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Unread 05-17-2013, 07:41 AM   #7
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Very good info, I'm building my first UDS this weekend and this will help.
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Unread 05-17-2013, 08:01 AM   #8
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My first smoke I got scared when the smoke turned non-white. I kept adding more wood to keep it white . . .

Smoked meat is supposed to taste a little like coal. Kinda. Is that maybe what you're getting?
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Unread 05-17-2013, 08:06 AM   #9
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My take on smoke color.

Just stright charcoal and you have white smoke - not fully lit.
Throw a peice of "smoking" wood on there and white smoke is good.
Throw a chunk of bad wood and you get yellow smoke. remove food, remove the bad chunk and wait for bad smoke to get out of system and try again. Yellow is resin burning out of wood (wood was not aged correctly.)
Gray/Black smoke - Grease fire.

Watch a video on the tube of how to home make charcoal and most will show the wood gas burning off and many show the yellow resin smoke too.
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Unread 05-17-2013, 08:08 AM   #10
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Thanks for all of the advice everyone. I had some of the sausage for breakfast, and the charcoal taste is still a bit strong. I know I should get some charcoal taste, but it's a bit too much.

I'll give it a run again tonight and fire up the middle for 2 minutes and then put some apple wood in and see how it does. After it goes for a while, I'll throw the rest of the sausage on and see what happens. If it goes well, then I'll be doing a butt and maybe some ribs this weekend.
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Unread 05-17-2013, 08:24 AM   #11
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Quote:
Originally Posted by Teltum View Post
My take on smoke color.

Just stright charcoal and you have white smoke - We Have a Pope
Throw a peice of "smoking" wood on there and white smoke - We Have a Pope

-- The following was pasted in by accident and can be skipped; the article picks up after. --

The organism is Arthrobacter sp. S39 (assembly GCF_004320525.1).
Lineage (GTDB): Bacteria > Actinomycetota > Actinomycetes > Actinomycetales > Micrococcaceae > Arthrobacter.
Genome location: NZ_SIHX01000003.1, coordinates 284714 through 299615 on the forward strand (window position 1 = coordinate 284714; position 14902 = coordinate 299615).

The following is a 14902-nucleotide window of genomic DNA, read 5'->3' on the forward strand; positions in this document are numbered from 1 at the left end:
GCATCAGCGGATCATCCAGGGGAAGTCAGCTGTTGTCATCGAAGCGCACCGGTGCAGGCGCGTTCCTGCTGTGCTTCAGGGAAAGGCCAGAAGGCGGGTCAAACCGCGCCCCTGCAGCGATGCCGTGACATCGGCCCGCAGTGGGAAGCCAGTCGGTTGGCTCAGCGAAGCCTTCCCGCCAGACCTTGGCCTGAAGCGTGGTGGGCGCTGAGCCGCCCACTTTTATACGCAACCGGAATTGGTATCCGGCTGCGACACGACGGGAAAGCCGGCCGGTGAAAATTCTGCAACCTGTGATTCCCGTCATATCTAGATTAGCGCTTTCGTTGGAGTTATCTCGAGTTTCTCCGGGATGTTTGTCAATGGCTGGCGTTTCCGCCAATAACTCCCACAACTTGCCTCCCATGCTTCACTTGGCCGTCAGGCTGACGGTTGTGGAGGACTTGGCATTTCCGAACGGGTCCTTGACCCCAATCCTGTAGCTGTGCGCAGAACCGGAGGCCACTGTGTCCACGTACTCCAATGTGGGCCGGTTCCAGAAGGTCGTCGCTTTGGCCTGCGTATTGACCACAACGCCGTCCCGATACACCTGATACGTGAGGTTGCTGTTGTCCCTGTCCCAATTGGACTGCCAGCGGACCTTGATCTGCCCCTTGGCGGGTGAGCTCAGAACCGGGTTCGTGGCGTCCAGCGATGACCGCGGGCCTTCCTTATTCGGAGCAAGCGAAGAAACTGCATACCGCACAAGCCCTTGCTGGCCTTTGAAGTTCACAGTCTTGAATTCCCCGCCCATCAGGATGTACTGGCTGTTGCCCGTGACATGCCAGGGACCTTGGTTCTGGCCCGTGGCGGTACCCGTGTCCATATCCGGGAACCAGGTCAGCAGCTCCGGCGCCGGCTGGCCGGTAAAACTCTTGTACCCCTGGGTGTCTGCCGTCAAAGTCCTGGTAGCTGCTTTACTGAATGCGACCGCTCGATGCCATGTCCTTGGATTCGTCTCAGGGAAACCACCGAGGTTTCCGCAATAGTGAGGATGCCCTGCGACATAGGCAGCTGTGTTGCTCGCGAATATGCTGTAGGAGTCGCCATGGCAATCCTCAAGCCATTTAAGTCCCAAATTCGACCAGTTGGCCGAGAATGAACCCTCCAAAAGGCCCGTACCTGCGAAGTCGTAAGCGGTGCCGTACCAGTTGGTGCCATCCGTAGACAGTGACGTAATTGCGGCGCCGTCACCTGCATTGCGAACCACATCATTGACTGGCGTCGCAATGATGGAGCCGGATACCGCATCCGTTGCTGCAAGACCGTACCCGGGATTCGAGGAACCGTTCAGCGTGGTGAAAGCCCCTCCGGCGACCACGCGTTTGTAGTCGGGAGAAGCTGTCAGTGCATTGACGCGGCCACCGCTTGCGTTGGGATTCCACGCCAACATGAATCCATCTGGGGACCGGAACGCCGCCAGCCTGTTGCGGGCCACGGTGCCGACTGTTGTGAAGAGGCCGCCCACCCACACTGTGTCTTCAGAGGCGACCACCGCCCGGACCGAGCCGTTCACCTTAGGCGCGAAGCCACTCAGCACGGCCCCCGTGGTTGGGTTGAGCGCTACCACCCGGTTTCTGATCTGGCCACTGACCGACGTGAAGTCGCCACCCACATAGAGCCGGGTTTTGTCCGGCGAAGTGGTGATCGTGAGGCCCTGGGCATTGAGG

Gray/Black smoke - We don't have a Pope

Watch a video on the tube of how to home make charcoal and most will show the wood gas burning off and many show the yellow resin smoke too.


Sorry couldn't resist.
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Unread 05-17-2013, 08:52 AM   #12
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Quote:
Originally Posted by Teltum View Post
My take on smoke color.

Just stright charcoal and you have white smoke - not fully lit.
Throw a peice of "smoking" wood on there and white smoke is good.
Throw a chunk of bad wood and you get yellow smoke. remove food, remove the bad chunk and wait for bad smoke to get out of system and try again. Yellow is resin burning out of wood (wood was not aged correctly.)
Gray/Black smoke - Grease fire.

Watch a video on the tube of how to home make charcoal and most will show the wood gas burning off and many show the yellow resin smoke too.

This is good information here. Well said. And to carry on to what someone else mentioned earlier about coal tasting. If you do not like the coal taste, try switching what kind of charcoal you use, especially going from briquette to a nice lump charcoal, big difference in flavor, and it also cooks differently.
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Unread 05-17-2013, 09:22 AM   #13
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Quote:
Originally Posted by aarondramp View Post
So my method the first time was good for lighting but bad for temperature control? I will give it another run tonight and see how it goes. Is the torch method fine as a substitute for the Minion method?
The minion method is more of a way of burning than lighting. Torch lighting is fine. Personally I prefer a chimney lighting technique, then dumping lit coals on top of unlit, minion style. I then let it "settle in" for a few minutes before putting the lid on the cooker. Also, if you're using kings ford blue, learn to sniff for that chemical smell when it is first lit. It sort of smells like turpentine, and the smell will go away once the coals are burning cleanly. That smell makes food taste awful so beware! Keep at it you'll get it.
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Unread 05-17-2013, 09:31 AM   #14
aarondramp
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Quote:
Originally Posted by ajstrider View Post
This is good information here. Well said. And to carry on to what someone else mentioned earlier about coal tasting. If you do not like the coal taste, try switching what kind of charcoal you use, especially going from briquette to a nice lump charcoal, big difference in flavor, and it also cooks differently.
I already made the switch to lump, and it definitely smelled much, much cleaner overall. I'm sure it'll take a little bit to get the hang of this since it's not as simple as setting an oven to 350, but this place has already given me a ton of information.
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Unread 05-17-2013, 10:15 AM   #15
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I highly suggest a using a chimney to start the coals. I like to get them get nice and glowing before adding them to my basket. I will have to post my method of coal/wood ratio and how it is set up in my basket. Similar to the minion method, but different still. I feel it gives me a nice controlled cook without causing strange charcoal anomalies. We've all been in your shoes at one point or another.